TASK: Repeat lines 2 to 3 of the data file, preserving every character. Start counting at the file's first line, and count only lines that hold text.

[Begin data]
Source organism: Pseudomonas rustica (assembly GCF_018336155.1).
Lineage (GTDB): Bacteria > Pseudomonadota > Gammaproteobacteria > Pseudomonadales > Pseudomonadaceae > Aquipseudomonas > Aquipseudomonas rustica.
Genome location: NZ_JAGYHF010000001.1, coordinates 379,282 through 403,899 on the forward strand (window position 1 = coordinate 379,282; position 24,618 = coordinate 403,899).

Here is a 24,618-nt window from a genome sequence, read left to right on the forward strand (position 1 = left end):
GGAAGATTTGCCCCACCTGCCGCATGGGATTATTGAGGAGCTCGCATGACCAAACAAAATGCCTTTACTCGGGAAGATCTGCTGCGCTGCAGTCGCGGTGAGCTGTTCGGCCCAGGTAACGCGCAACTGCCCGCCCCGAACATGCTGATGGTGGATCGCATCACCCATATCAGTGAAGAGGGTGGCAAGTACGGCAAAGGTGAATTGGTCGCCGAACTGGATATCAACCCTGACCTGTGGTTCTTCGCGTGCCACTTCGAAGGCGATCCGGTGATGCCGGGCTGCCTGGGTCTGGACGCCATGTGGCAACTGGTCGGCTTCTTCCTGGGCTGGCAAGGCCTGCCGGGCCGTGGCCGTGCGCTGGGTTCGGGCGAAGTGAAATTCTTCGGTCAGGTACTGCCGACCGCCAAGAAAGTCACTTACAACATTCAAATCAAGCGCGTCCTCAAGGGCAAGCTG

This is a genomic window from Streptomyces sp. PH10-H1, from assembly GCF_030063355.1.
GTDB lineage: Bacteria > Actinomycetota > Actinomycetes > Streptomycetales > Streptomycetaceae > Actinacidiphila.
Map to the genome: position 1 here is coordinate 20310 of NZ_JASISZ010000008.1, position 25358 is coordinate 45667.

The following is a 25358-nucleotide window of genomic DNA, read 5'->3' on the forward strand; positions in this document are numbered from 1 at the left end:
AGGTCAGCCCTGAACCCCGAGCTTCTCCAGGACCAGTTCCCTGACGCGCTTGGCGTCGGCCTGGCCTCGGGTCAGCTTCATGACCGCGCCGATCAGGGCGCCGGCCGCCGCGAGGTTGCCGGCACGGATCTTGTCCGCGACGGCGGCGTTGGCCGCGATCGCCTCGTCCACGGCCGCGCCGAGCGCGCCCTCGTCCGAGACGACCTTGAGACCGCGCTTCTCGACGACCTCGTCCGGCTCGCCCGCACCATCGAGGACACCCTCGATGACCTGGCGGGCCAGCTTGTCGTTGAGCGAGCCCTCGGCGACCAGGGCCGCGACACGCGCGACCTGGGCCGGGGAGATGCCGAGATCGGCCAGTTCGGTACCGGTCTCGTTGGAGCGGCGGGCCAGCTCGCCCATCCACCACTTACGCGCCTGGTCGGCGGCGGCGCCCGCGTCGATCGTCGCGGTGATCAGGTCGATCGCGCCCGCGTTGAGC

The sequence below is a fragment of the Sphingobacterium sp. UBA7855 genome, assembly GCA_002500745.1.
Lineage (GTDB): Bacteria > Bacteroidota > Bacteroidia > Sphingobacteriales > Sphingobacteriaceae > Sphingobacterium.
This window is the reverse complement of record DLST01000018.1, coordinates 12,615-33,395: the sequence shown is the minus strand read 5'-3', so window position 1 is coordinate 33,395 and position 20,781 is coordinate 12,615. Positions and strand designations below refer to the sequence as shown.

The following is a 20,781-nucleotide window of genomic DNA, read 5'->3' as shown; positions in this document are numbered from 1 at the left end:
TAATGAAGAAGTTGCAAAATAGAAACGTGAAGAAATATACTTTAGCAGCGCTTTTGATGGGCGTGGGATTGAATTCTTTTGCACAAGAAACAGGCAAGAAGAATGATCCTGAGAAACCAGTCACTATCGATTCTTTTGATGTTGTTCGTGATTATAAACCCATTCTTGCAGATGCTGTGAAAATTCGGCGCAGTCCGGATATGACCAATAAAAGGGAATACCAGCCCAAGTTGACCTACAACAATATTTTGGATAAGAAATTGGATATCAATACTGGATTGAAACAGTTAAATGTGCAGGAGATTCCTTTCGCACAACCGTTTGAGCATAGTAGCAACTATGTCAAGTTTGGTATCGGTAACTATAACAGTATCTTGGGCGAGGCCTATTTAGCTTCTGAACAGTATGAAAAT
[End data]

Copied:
Lineage (GTDB): Bacteria > Pseudomonadota > Gammaproteobacteria > Pseudomonadales > Pseudomonadaceae > Aquipseudomonas > Aquipseudomonas rustica.
Genome location: NZ_JAGYHF010000001.1, coordinates 379,282 through 403,899 on the forward strand (window position 1 = coordinate 379,282; position 24,618 = coordinate 403,899).